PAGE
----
Workplace Conflict Resolution

Conflict is at times an unavoidable part of any company.  With different personalities and individual’s belief systems there is bound to be some friction.  It is integral to deal with issue quickly and efficiently where both parties feel that they win so productivity and performance is minimally affected.

It is not a matter of diffusing a situation but actually dealing with it, that way the chance of the same issue resurfacing at a later date is less likely and resentment, disillusionment and lack of faith in the leadership group and company from staff will not become an agenda.

During my time lecturing in tertiary education the leadership group was giving training dealing with staff conflict.  The training consisted with methods to avoid the issue presented by staff.  One example, if staff had an issue and approached their department head; they were told to write a letter stating the issue email it and then a meeting will be organised to discuss the issue.  (The meeting would not be organised unless the staff member pursued the issue and it would be scheduled at a time that that was not favourable; like Friday 5pm).  Every method possible was used to avoid the issue and hope it would go away because staff would be so frustrated with the process that they would not bother.  This just made the issues worse and most of the high performing staff left in droves because they were disheartened with the organisation.

You may push someone who cares about their job to the point they no longer do and it is a rare occurrence to win them over again.  Your intention and perception entering a meeting will be a major factor in how the situation can be dealt with having a preconceived idea of what to say or do, can affect the ability of being diplomatic and truly understanding the situation and resolve it.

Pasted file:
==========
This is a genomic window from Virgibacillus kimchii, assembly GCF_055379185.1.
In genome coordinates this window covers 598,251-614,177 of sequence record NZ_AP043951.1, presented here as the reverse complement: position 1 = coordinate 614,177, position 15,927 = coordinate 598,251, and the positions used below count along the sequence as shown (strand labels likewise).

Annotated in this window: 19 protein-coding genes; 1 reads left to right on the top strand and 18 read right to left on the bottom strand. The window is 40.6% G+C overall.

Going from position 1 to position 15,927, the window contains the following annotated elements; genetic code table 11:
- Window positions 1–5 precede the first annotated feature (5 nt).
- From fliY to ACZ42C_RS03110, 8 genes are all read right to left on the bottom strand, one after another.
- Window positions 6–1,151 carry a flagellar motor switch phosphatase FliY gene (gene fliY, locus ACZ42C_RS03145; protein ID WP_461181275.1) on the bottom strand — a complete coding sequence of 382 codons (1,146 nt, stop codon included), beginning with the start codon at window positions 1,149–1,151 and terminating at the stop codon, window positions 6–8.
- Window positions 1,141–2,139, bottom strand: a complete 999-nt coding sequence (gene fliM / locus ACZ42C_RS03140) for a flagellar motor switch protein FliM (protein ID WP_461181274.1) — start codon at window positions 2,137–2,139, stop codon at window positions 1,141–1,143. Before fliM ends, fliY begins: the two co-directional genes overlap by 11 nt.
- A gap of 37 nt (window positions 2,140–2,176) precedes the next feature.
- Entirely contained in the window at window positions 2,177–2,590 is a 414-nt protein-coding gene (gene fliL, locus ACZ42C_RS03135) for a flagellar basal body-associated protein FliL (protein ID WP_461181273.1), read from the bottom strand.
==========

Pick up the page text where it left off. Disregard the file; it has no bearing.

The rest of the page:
Don’t jump to conclusions, review the facts.  Emotions can be running high and the feelings felt by those involved can also be from a past situation that staff haven’t resolved and are unable to control their feelings and are acting out of raw emotion than a place of logic.

Avoid arguing, admit wrong doing if it is true.

Things to consider and questions to ask to improve possibilities of resolution.

  • Where to sit; Where you sit during discussion can open dialogue and ease tension.
  • HR sitting in on meeting taking minutes.
  • What do the staff with the issue want to happen- and explain the consequences if those actions are taking or they may even give a unique perspective for resolution.
  • Ask both parties how they can move past this and how they can better work together. If one of them refuses they are usually the issue.
  • Question other staff that may have insight into the issue. (Make sure the input is congruent)
  • Review methods and procedures to avoid the same issue from reoccurring.
  • Invest in self-development, for both staff and managers. If the leadership group won’t participate the self- development you give staff will be useless.

There are many other things to consider and implement depending on scenario.  The list above will be a good start.

Cheers to your success.

Marco D’Angelo


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